Lord Sainsbury of Turville: We do look in great detail at this question of why our R&D level is 1.8% and other countries are higher. It is pretty clear that it is related to the structure of our industry. We are very successful in one or two industries which have either very little, as a percentage of GDP, or small amounts of R&D. We are very successful in financial services where there is virtually no traditional R&D. We are pretty successful in oil and gas which does quite a bit of research but as a percentage of GDP is very small. Then there are one or two areas where we have strong industries but they are foreign owned and the R&D is done abroad. If you take all those things into account, where we have industries which are competing internationally and R&D is very important we do as well as other countries. What we argue in the report is this is not a question—and I have to say this is where I think we are much better informed of raising the level of R&D across all industry because in the key places we are doing pretty well but making certain that we have enough emerging new industries in the hi-tech areas which will be able to help us compete in the future. That is why policies should support that rather than trying to bring up R&D across the country because that is not the problem.

  Q34  Dr Turner: Do you think that R&D tax credits will help in key areas where the R&D does happen, like aerospace and pharmaceuticals? Do you think it will help in maintaining our position or even enhancing our position?

  Lord Sainsbury of Turville: Yes, I think it will because this is part of an American pharmaceutical company deciding where they are going to put their R&D facilities in Europe. People can say put it in the UK because we have very good basic research, we have got very creative scientists in this field and you get an R&D tax credit. That makes quite a compelling package.

  Dr Turner: The icing on the cake.

  Q35  Mr Cawsey: In your Review you talk about the small business research institute, how it was set up originally to try and mimic the success of the American system. In reality that has not happened. Particularly you make a comment about how the behaviour of the departments has not been able to get the best out of it. You have made a number of reform suggestions. Why do you think these particular reforms will change the behaviour of government departments, always assuming they have not lost them in the post?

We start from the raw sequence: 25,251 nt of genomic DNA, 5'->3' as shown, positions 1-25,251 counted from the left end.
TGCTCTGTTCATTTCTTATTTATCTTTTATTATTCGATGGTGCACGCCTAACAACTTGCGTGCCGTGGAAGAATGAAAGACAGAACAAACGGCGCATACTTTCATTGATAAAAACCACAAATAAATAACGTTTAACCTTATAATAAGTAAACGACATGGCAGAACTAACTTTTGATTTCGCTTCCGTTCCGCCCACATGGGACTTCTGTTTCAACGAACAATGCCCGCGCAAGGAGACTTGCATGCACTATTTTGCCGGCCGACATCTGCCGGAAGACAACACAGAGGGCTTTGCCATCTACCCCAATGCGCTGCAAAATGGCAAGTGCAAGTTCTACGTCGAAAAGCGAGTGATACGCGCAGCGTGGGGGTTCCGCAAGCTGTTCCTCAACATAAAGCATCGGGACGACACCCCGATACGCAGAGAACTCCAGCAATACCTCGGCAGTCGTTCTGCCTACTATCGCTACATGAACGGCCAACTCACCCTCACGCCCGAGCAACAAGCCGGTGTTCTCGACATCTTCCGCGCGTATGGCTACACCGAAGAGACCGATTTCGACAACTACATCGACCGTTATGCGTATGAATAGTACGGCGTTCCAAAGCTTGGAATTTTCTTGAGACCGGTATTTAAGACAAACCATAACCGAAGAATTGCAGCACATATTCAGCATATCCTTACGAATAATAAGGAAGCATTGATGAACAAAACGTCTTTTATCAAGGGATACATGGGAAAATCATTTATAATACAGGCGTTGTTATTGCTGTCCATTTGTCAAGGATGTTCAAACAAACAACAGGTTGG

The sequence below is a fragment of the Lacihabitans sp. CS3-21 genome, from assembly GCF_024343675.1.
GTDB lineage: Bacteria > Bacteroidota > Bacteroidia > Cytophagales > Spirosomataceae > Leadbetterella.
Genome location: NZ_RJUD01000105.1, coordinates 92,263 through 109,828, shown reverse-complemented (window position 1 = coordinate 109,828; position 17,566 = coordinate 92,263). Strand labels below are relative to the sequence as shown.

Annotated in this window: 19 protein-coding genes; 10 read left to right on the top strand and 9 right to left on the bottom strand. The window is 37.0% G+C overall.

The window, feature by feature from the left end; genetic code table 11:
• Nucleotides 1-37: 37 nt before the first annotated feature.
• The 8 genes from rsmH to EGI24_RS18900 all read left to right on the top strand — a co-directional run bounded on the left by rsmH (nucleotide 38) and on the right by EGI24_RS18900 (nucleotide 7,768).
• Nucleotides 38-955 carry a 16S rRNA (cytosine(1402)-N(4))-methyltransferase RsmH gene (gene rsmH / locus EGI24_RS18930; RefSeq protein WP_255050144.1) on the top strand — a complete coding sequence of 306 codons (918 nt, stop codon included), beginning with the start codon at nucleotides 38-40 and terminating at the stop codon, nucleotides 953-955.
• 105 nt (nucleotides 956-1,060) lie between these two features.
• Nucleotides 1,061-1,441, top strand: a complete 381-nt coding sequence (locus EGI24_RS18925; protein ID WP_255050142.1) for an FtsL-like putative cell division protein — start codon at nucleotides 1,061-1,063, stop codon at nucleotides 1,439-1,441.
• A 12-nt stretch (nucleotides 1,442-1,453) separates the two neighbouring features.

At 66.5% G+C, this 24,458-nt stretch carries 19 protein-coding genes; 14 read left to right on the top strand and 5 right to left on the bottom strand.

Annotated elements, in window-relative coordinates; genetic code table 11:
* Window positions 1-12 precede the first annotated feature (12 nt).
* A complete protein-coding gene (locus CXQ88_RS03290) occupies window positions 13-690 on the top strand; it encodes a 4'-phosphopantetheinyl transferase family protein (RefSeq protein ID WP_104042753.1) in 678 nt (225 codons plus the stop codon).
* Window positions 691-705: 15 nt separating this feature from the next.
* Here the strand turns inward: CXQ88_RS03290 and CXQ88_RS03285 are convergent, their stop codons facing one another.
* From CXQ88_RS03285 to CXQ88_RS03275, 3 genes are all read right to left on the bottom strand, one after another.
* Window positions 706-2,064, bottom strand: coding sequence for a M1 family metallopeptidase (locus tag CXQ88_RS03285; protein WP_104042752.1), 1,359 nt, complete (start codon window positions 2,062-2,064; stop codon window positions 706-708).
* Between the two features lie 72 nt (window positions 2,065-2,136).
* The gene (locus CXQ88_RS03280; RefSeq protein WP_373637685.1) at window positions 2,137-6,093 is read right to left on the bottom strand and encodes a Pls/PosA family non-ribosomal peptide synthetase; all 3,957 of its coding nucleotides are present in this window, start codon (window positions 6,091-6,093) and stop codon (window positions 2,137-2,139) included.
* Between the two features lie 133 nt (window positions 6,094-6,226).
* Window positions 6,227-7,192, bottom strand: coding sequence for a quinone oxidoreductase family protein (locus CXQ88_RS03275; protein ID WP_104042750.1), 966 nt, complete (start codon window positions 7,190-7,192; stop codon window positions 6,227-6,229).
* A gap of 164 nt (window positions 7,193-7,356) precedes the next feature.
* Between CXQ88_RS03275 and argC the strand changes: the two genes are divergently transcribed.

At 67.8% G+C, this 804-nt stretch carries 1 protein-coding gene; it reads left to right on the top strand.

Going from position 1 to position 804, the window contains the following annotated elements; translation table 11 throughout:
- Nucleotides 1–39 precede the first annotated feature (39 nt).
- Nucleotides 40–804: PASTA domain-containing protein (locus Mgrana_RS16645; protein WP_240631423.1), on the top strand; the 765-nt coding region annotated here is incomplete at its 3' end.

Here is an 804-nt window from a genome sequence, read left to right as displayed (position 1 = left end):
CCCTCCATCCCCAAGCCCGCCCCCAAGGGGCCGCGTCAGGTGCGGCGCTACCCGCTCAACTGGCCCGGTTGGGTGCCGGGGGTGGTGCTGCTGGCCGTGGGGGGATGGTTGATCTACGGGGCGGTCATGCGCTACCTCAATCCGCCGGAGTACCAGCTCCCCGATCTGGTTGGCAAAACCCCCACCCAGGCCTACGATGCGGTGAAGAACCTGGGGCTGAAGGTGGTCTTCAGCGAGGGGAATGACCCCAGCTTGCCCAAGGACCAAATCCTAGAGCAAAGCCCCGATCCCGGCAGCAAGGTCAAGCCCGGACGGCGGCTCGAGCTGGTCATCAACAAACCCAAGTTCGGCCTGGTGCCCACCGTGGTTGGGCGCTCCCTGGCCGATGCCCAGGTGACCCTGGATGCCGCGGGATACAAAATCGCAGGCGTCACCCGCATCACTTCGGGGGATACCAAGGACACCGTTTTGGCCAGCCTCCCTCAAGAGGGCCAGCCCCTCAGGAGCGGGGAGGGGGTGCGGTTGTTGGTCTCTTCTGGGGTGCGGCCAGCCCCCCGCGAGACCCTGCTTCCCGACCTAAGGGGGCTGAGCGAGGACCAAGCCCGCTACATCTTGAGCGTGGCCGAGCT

Lord Sainsbury of Turville: We have done two things to deal with this issue: one is effectively we are saying it is going to be administered and run essentially by the TSB. I certainly did not understand one particular aspect of the SBRI, which turns out to be very important, and we did not build it into the original version. What we did not understand is that the way it works in America is not a question of 2.5% of R&D going into grants to SMEs for research, what they actually do is say we are interested in research in the following areas, ie medical diagnostics. Then any small business in that area can come forward with projects, they are evaluated and if they are thought commercially viable they are supported. That is very different from saying the department wants to have research done and 2.5% of it is done by SMEs in technology areas. What we are now going to have is the TSB contacting departments to ask what are the areas you want to see projects in, and twice a year we will have calls for projects in those areas. It will become quite clear if departments are not putting forward technological areas. I hope this Committee and others would jump on it if it turned out that departments were not putting forward projects and then the evaluation will be done by the TSB and the department. It will all be very visible what is going on. Secondly, we have suggested, and this has been taken up with enthusiasm by DIUS, there should be an innovation report each year which will report on exactly these sort of issues: have the different departments put forward areas they are interested in and have there been projects agreed in those areas. It will be highly visible whether it is working or not and I hope Committees like this will jump on the innovation report and kick people around if they are not performing.